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I'm currently learning model theory from Chang and Kiesler's Model Theory: 3rd edition. Something about the basic relationship between syntax and semantics is troubling me.

The book describes languages and their syntax as a kind of system for formulating sentences about "the world" and deducing which sentences are necessarily true, while leaving many more sentences "undecided". However, when a model is presented, as a kind of "possible world" which could be described by the language, all of the truth values of the given sentences are determined. When we just had the language, we can only determine truth values of some sentences, but when we have the model, we have truth values for all sentences. (It's as if we have become omniscient by looking at the model "from the outside".)

But I have an issue with the idea that specifying a model "collapses" all sentences into being either true or false. If our model is constructed inside of an incomplete theory like ZFC (which is the norm), then it is not the case that all statements in the outer model are decidably true or false. So why should specifying a model of some language (in ZFC) "magically" determine the truth values of all sentences, when not all truth values of statements in ZFC are decidable? For instance, what if the sentence "the sentence $\varphi$ over the language $\mathscr{L}$ is true in the model $\mathfrak{A}$" is an undecidable sentence of ZFC? We might even have sentences whose decidability is undecidable - yeesh!

Am I missing something, or are we pulling some truth values out of thin air? Is this a known/studied issue? If so, where can I find more information about it?

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  • $\begingroup$ It ought not to be a matter to lament; any undecidable sentence (see the list of statements independent of ZFC) discovered is an opportunity to explore deeper our foundational notions and viewpoints - perhaps, that's the foremost virtue of foundational studies. $\endgroup$ Jan 17 at 10:34

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What you're asking about is certainly a thing, but it's not an issue.

Fix a language $\mathcal{L}$, and a first-order theory $T$ in the language $\mathcal{L}$.

  1. It is a theorem of ZFC that for any model $\mathfrak{M}$ of $T$, and any $\mathcal{L}$-sentence $\varphi$, $(\mathfrak{M} \models \varphi) \vee (\mathfrak{M} \models \neg\varphi)$ holds.

  2. Unless $T$ is a complete theory (see 1.2.13 in the book), it is not a theorem of ZFC that for any $\mathcal{L}$-sentence $\varphi$, $(T \vdash \varphi) \vee (T \vdash \neg\varphi)$ holds.

These two observations are all we mean when we say that a model determines a truth value for all its sentences, whereas a theory does not.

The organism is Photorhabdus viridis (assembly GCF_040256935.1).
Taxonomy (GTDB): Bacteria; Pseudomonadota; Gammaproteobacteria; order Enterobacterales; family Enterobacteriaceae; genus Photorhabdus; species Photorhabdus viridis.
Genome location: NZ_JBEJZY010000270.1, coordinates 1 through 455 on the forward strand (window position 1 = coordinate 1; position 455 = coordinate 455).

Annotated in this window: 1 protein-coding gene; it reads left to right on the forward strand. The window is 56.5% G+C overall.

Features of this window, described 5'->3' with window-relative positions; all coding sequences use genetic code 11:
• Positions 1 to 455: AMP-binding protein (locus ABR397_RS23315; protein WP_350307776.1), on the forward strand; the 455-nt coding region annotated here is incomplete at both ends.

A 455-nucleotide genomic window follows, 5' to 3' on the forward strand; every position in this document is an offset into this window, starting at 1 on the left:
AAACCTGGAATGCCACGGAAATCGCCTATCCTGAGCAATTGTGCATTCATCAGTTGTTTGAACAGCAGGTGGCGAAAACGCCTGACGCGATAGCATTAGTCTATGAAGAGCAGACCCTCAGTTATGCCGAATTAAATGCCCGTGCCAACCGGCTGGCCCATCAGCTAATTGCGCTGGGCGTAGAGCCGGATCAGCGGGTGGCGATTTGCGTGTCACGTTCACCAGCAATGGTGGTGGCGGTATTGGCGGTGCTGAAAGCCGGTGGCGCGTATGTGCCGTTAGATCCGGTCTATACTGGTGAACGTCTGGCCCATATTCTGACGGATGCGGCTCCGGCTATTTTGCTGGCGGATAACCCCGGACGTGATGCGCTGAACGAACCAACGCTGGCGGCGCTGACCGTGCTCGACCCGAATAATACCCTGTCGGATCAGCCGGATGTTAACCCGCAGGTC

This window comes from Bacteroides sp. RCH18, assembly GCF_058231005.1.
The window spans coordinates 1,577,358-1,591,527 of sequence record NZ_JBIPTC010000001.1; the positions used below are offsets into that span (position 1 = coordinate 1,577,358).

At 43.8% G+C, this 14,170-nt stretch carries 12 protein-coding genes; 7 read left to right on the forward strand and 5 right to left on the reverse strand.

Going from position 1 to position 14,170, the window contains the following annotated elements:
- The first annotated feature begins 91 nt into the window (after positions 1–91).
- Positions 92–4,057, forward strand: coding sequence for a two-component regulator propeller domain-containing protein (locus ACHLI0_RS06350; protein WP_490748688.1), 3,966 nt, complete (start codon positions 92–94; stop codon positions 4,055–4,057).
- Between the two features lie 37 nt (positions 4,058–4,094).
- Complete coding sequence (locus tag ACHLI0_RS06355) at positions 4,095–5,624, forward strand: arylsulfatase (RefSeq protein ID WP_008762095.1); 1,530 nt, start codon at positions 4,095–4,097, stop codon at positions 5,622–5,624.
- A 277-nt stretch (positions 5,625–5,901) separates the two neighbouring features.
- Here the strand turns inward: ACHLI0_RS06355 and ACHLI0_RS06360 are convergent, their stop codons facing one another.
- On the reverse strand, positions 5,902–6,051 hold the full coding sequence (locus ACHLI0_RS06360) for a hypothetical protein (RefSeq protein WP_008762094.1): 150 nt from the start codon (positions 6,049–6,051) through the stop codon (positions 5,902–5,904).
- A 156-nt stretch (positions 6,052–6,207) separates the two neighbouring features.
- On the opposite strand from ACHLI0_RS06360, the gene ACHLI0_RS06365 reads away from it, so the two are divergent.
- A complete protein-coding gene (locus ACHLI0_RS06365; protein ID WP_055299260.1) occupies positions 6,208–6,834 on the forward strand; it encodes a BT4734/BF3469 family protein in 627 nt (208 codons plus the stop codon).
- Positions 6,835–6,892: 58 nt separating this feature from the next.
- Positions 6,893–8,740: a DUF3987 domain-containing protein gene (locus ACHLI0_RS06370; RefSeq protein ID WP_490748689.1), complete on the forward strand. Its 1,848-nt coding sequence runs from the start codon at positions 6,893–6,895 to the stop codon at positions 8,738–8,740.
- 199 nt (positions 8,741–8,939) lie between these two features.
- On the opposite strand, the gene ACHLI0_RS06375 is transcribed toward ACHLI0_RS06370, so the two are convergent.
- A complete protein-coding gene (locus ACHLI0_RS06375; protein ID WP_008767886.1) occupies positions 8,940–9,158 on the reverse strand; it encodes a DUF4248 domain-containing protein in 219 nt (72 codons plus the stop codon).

For example, take $\mathcal{L}$ to be the usual language of groups, and $T$ to be the axioms of Group Theory. Then for the sentence $\varphi \equiv \forall x. \forall y. xy=yx$, both $T \vdash \varphi$ and $T \vdash \neg\varphi$ are false - and ZFC can of course prove this!

However, a model of $T$ is simply a group $G$: and every group is either Abelian (in which case $G \models \varphi$) or non-Abelian (in which case $G \models \neg \varphi$) - and again, ZFC does prove, straightforwardly, that every group is either Abelian or non-Abelian!

Now, this does not mean that for any fixed group $G$ ZFC can decide whether that group $G$ in particular is Abelian or not. On the contrary, we can construct a group $G$ such that ZFC cannot even decide if $G$ is trivial or not, much less decide whether $G \models \forall x. \forall y. xy=yx$. But while that might be an interesting meta-mathematical observation, it's not important at all for the purposes of model theory. Cf. We can define a number $n$ such that ZFC cannot decide whether $n = 0$ or not - but this is not an issue that prevents us from doing number theory.

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The word "truth" is a bit loaded. One might be inclined to think of it as some sort of platonic ideal of a truth that is really out there in the universe.

But mathematically speaking, truth is relative to a structure. And something is, or it isn't. At least assuming classical logic is involved (which I will do, and stop mentioning it further down the line).

Truth need not be computable, it need not agree with its meta-theory, and it is simply a straightforward theorem of $\sf ZF$, and in fact a lot less, that something is true or false, given a structure. If that's not the case, let $\varphi$ be a statement of minimal rank (in the sense of its construction from atomic formulas) with a suitable assignment to the variables, and then verify to see that it has to be that $\varphi$ is either true or false.

Even more is true here, this time in a more platonic sense. Given a universe of $\sf ZFC$, just because we cannot prove whether or not $\sf CH$ holds, or $\sf MA$ holds, or there is or isn't a measurable cardinal, these things are still statements that are either true or false in that given universe. It is simply the case that you might not be able to determine that from just assuming that $\sf ZFC$ holds.

This, of course, will have implications. If I were to tell you, for example, that $M$ is an elementary submodel of the universe, then they will, in particular, have the same theory. This is of course consistent, and the universe, as a whole, will "know" what is the theory of $M$, with it being a set inside of it. But it will not know that $M$ is an elementary submodel of itself, for that we need to step to an even larger universe instead.

There is no problem here. The universe knows all that there is to know about the sets it contains. It is us who might be missing key information, but what we are not missing is that the universe knows the truth of its structures.

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